Autism, Haircuts And A Nursery Rhyme Haircuts can be traumatic for autistic children. It took two years for Australian barber Lisa Ann McKenzie to give Jordie Rowland a cut. The breakthrough was singing a favorite nursery rhyme.
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Autism, Haircuts And A Nursery Rhyme

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Autism, Haircuts And A Nursery Rhyme

Autism, Haircuts And A Nursery Rhyme

Autism, Haircuts And A Nursery Rhyme

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  • <iframe src="https://www.npr.org/player/embed/595481707/595481708" width="100%" height="290" frameborder="0" scrolling="no" title="NPR embedded audio player">
  • Transcript

Haircuts can be traumatic for autistic children. It took two years for Australian barber Lisa Ann McKenzie to give Jordie Rowland a cut. The breakthrough was singing a favorite nursery rhyme.

RACHEL MARTIN, HOST:

All right, that is a familiar sound, the sound of a haircut. But it's also a sound that can be terrifying to a child with autism. That was the case for 10-year-old Jordie Rowland of Brisbane, Australia. Jordie has autism, and he doesn't speak. The first time that hairstylist Lisa Ann McKenzie tried to cut his hair, Jordie bolted from the chair.

LISA ANN MCKENZIE: I've never experienced a child so terrified. I was just devastated that I couldn't do better and I couldn't reach him.

MARTIN: For the next two years, McKenzie tried everything. She asked Jordie's parents to bring him to the shop after closing time so he could sit in the barber's chair with no one else around.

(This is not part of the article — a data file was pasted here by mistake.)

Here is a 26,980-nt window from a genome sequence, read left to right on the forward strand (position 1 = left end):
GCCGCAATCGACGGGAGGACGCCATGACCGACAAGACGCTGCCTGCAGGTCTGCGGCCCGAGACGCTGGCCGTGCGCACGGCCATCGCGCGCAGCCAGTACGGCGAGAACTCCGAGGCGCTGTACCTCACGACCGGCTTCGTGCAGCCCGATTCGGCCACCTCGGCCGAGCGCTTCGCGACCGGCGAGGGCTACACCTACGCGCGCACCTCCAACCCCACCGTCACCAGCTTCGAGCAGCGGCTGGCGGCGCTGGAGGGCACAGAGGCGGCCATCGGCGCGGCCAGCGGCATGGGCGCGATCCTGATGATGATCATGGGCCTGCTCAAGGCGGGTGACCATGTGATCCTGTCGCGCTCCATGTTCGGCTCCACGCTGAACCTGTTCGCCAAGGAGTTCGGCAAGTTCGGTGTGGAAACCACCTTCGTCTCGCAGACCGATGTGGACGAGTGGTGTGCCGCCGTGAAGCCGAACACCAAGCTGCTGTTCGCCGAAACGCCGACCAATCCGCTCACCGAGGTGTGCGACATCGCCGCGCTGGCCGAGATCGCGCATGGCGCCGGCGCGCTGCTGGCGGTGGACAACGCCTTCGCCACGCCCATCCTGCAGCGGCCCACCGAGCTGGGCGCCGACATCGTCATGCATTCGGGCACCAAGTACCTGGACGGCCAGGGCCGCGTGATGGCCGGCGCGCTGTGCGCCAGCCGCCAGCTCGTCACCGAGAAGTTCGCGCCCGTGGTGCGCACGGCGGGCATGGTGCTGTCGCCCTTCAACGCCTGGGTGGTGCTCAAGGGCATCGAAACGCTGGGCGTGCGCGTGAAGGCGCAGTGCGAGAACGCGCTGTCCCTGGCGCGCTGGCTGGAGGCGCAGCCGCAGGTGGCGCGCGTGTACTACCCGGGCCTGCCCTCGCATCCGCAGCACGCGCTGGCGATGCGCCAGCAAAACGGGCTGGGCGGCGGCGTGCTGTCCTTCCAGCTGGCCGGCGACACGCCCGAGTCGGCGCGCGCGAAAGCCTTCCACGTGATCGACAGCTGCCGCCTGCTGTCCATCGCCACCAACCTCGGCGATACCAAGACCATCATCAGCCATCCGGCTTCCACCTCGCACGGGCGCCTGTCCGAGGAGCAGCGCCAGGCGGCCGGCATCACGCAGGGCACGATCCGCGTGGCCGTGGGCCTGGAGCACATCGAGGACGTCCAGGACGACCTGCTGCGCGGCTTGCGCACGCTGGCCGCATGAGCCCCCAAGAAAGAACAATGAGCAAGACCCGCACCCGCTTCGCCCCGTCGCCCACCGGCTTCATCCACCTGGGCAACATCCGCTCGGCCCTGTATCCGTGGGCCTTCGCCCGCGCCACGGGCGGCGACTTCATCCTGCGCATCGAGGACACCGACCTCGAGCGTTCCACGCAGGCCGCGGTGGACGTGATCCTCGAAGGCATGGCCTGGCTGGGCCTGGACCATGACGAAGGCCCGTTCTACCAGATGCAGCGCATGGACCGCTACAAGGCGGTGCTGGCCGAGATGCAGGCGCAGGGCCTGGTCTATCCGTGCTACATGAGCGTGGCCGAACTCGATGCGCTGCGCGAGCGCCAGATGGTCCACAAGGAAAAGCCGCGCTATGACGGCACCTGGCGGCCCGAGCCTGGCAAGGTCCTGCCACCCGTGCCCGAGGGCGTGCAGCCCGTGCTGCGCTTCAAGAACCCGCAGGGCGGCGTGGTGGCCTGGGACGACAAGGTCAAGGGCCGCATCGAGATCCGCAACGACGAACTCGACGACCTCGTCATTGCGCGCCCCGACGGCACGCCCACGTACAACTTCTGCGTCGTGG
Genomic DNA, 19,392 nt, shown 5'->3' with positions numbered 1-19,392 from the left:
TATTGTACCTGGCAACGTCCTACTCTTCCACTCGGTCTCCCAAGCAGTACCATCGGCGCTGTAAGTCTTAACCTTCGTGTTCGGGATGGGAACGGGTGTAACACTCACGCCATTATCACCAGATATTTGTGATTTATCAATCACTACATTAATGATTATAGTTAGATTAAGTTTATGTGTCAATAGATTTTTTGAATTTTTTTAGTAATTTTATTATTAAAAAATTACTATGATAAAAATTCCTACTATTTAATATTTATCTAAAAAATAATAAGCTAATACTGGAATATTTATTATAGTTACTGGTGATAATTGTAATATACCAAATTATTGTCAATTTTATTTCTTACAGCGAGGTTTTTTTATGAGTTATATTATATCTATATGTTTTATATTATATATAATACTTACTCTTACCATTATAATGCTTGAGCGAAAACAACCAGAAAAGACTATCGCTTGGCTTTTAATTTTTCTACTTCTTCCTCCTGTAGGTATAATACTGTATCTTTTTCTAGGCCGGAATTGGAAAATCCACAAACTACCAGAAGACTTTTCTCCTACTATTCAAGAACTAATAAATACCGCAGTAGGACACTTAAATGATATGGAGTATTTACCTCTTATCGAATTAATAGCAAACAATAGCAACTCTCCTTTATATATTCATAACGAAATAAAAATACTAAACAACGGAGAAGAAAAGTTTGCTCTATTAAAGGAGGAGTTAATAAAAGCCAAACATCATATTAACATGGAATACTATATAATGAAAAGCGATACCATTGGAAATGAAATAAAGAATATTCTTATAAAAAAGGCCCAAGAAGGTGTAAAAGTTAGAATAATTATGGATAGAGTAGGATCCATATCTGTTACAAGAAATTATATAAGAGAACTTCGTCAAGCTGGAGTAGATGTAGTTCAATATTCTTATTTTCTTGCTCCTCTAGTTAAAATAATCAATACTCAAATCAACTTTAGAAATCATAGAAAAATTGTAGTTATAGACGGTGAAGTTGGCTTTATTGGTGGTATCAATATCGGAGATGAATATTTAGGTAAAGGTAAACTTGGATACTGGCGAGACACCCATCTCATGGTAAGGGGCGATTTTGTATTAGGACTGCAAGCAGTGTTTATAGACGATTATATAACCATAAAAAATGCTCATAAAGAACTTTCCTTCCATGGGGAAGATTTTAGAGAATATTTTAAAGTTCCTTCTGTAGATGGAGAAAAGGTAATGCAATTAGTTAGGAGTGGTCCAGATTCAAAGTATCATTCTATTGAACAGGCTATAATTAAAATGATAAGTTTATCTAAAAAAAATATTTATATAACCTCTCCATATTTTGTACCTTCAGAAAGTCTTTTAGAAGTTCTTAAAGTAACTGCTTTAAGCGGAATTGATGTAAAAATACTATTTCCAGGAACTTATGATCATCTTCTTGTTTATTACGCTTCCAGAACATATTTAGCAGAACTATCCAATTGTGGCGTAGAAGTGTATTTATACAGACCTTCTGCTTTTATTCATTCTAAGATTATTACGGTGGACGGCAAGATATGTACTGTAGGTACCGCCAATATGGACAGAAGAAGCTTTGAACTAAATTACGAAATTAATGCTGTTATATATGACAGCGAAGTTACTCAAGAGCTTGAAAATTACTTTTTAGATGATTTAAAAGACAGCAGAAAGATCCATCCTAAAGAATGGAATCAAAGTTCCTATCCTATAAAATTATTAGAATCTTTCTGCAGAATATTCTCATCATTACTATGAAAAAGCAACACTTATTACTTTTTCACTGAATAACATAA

DAVID GREENE, HOST:

But that didn't work. And so McKenzie made a house call. That time, she got in a couple of snips but not more than that.

MCKENZIE: I think his parents lost hope probably six months into this because I was getting kicked, and punched, and pinched and screamed at. And I never changed my tone of voice. I never lost that compassion.

GREENE: And then she got an idea.

MCKENZIE: I don't know why, but this day, I just started singing a nursery rhyme to him.

(SOUNDBITE OF ARCHIVED RECORDING)

MCKENZIE: (Singing) The horn on the bus goes beep, beep, beep. Beep, beep, beep.

Like this, isn't it?

I just knew that I'd reached him. And he started to interact with me during that, which he had never ever done before.

(SOUNDBITE OF ARCHIVED RECORDING)

MCKENZIE: (Singing) All through the town.

(SOUNDBITE OF STEVEN CURRENT'S "WHEELS ON THE BUS (INSTRUMENTAL BABY LULLABY)")

GREENE: And with McKenzie singing to him, Jordie sat still for a haircut for the first time.

MARTIN: A video of the haircut went viral. Parents of autistic kids around the world reached out to Lisa Ann McKenzie. She says when Jordie comes back for his next haircut, she is sure this time he'll sit still.

(SOUNDBITE OF STEVEN CURRENT'S "WHEELS ON THE BUS (INSTRUMENTAL BABY LULLABY)")

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